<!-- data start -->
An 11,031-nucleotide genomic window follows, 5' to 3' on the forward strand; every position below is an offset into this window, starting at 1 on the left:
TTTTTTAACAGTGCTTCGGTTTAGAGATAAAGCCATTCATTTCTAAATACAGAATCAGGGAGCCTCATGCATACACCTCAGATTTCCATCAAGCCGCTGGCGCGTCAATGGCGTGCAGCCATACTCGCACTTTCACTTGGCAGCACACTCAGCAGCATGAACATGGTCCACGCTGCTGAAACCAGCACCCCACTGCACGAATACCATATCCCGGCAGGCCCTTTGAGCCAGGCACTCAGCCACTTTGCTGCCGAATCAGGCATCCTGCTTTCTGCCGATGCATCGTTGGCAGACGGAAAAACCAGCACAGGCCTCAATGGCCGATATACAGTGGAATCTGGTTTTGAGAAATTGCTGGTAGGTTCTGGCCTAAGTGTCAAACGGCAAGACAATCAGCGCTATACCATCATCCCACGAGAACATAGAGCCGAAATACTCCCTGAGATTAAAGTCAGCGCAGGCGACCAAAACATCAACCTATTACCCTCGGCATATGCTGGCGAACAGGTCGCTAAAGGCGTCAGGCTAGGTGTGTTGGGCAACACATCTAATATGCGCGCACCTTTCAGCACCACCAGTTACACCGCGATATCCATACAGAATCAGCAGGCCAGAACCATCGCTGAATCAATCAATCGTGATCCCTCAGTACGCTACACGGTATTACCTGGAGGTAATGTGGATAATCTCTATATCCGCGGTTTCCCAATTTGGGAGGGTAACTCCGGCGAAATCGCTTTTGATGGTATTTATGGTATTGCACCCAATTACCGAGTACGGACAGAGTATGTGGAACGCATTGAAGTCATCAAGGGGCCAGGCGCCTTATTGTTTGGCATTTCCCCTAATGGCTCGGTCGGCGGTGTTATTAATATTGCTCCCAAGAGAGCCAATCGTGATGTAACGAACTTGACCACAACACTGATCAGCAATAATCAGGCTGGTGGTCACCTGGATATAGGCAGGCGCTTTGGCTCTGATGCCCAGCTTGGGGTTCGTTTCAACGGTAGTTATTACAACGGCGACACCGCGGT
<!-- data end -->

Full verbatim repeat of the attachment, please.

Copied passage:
An 11,031-nucleotide genomic window follows, 5' to 3' on the forward strand; every position below is an offset into this window, starting at 1 on the left:
TTTTTTAACAGTGCTTCGGTTTAGAGATAAAGCCATTCATTTCTAAATACAGAATCAGGGAGCCTCATGCATACACCTCAGATTTCCATCAAGCCGCTGGCGCGTCAATGGCGTGCAGCCATACTCGCACTTTCACTTGGCAGCACACTCAGCAGCATGAACATGGTCCACGCTGCTGAAACCAGCACCCCACTGCACGAATACCATATCCCGGCAGGCCCTTTGAGCCAGGCACTCAGCCACTTTGCTGCCGAATCAGGCATCCTGCTTTCTGCCGATGCATCGTTGGCAGACGGAAAAACCAGCACAGGCCTCAATGGCCGATATACAGTGGAATCTGGTTTTGAGAAATTGCTGGTAGGTTCTGGCCTAAGTGTCAAACGGCAAGACAATCAGCGCTATACCATCATCCCACGAGAACATAGAGCCGAAATACTCCCTGAGATTAAAGTCAGCGCAGGCGACCAAAACATCAACCTATTACCCTCGGCATATGCTGGCGAACAGGTCGCTAAAGGCGTCAGGCTAGGTGTGTTGGGCAACACATCTAATATGCGCGCACCTTTCAGCACCACCAGTTACACCGCGATATCCATACAGAATCAGCAGGCCAGAACCATCGCTGAATCAATCAATCGTGATCCCTCAGTACGCTACACGGTATTACCTGGAGGTAATGTGGATAATCTCTATATCCGCGGTTTCCCAATTTGGGAGGGTAACTCCGGCGAAATCGCTTTTGATGGTATTTATGGTATTGCACCCAATTACCGAGTACGGACAGAGTATGTGGAACGCATTGAAGTCATCAAGGGGCCAGGCGCCTTATTGTTTGGCATTTCCCCTAATGGCTCGGTCGGCGGTGTTATTAATATTGCTCCCAAGAGAGCCAATCGTGATGTAACGAACTTGACCACAACACTGATCAGCAATAATCAGGCTGGTGGTCACCTGGATATAGGCAGGCGCTTTGGCTCTGATGCCCAGCTTGGGGTTCGTTTCAACGGTAGTTATTACAACGGCGACACCGCGGT